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By Stephen Pederson

Economic Collapses a Modern Issue? – Nope, They’re as Old as Civilization

If You Think 2008 was Bad, You Haven’t Been Paying Attention

For most of us, memory is short.  It is hard to remember last week, little less last year or last decade.  But if we were so so inclined our current economic malaise may not seem as catastrophic or heart rendering as it has seemed to be.  Market crash?  No big deal.  Fiscal Cliff?  Meh.  With the help of perspective, it is all starting to seem like “been there, done that“.

Coins and Market Newspages

Photo – Jayne Sawyer: MorgueFile

At Listverse, there is an interesting article on the top 10 financial crises in history.  If you are wondering about how bad they had it before, think of 4th century Rome:

With Rome’s currency worthless, Roman Emperor Diocletian introduced a new system of coinage. At many times in history countries have risked economic turmoil to artificially increase the value of their currency. The issue with Diocletian’s new money, however, was that it did the opposite. There was more gold in the coins than the face value stamped on them; the denomination on the coin lowered its value. In response to this insane idea most citizens melted the coins to make use of their higher scrap value. The result was rapid inflation within the Empire. Diocletian increased problems by placing a price ceiling on most goods to counter the inflation.

Diocletian’s policies caused so much confusion that many Roman territories simply refused to follow the emperor’s edicts. As matters worsened, Diocletian became the first Roman emperor to voluntarily leave the throne. His highly flawed economic policies weakened the cohesion of the empire and the status of emperor in addition to further damaging Rome’s ailing economy.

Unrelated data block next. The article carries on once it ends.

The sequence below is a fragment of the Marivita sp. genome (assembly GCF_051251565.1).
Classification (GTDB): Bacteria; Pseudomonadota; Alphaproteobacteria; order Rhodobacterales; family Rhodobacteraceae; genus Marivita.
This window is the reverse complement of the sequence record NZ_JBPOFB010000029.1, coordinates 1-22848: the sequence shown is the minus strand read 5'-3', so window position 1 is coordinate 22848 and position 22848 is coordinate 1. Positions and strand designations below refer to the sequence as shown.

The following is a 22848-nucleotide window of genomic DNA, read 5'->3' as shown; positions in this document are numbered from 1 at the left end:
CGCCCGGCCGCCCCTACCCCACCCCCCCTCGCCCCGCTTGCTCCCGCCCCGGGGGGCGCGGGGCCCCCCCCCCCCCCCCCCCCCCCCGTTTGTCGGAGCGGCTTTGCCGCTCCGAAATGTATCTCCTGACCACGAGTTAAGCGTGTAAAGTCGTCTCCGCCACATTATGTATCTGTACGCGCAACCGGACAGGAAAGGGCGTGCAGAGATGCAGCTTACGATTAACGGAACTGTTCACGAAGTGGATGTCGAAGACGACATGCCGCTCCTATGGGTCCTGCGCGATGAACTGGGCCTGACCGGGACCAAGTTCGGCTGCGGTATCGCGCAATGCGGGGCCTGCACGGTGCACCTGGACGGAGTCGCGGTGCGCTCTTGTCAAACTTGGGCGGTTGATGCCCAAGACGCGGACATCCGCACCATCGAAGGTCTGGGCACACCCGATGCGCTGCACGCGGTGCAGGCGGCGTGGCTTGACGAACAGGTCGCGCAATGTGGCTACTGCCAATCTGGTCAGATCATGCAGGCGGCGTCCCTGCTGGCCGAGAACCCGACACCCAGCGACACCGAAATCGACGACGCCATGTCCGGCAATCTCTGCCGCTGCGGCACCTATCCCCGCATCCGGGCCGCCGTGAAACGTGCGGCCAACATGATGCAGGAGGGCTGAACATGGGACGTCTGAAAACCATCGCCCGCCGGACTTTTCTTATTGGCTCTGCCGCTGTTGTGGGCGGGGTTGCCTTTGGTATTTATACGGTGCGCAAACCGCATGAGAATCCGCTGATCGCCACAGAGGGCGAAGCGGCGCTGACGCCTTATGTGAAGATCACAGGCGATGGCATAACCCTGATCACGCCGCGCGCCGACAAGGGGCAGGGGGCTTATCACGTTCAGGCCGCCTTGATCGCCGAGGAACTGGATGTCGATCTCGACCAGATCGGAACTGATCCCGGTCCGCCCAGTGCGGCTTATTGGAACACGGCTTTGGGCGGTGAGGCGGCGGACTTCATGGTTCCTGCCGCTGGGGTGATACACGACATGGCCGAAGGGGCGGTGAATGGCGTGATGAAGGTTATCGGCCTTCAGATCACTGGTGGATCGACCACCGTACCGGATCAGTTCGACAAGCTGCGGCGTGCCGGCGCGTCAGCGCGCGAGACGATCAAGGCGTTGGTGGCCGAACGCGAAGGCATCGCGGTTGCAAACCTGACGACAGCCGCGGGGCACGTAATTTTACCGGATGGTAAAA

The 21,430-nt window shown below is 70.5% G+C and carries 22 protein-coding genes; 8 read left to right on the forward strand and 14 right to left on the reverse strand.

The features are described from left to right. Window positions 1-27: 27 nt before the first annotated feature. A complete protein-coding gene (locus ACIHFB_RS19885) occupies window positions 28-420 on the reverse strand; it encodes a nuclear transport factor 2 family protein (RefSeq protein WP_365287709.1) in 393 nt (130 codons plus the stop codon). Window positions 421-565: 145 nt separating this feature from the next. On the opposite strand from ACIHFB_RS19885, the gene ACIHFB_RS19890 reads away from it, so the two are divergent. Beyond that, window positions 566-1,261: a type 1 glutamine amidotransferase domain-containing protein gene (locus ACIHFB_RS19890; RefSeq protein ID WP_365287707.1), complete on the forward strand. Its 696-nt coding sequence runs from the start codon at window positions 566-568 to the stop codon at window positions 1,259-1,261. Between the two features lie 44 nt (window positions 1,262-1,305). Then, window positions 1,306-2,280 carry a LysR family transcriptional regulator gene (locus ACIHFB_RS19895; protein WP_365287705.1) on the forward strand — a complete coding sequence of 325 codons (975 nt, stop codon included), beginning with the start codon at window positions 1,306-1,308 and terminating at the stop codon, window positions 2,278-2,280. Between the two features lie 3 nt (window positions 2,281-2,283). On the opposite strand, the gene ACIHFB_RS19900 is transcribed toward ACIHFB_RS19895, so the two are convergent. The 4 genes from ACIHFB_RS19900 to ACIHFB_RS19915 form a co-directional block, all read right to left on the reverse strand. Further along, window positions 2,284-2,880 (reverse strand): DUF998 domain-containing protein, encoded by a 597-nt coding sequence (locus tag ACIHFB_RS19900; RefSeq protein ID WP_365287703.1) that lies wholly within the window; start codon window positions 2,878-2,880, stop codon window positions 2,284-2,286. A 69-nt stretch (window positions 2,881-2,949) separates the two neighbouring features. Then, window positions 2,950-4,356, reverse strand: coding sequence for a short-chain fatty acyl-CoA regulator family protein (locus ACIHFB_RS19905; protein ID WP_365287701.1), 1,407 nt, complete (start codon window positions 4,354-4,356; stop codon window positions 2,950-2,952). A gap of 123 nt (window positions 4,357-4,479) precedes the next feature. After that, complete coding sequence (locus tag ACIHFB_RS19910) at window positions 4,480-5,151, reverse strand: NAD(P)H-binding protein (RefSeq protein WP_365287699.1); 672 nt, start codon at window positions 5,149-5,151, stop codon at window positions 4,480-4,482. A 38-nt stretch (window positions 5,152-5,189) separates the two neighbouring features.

If that is too far back, why not look to Spain in the 1600′s:

Following Columbus’s discovery of the New World, Spain began the search for gold in the New World. For decades the rich resources of the Americas made Spain one of the wealthiest nations on earth and allowed it to create a great empire. By the second half of the sixteenth century, however, the Spanish had increased mining to unprecedented levels. Rather counter intuitively this influx of wealth nearly destroyed Spain. The high levels of freshly minted gold and silver in Europe drove down the value of money and lead to hyper-inflation across Europe.

If you are starting to see the big picture, read the remainder of the article at to see about eight more historic economic catastrophes.

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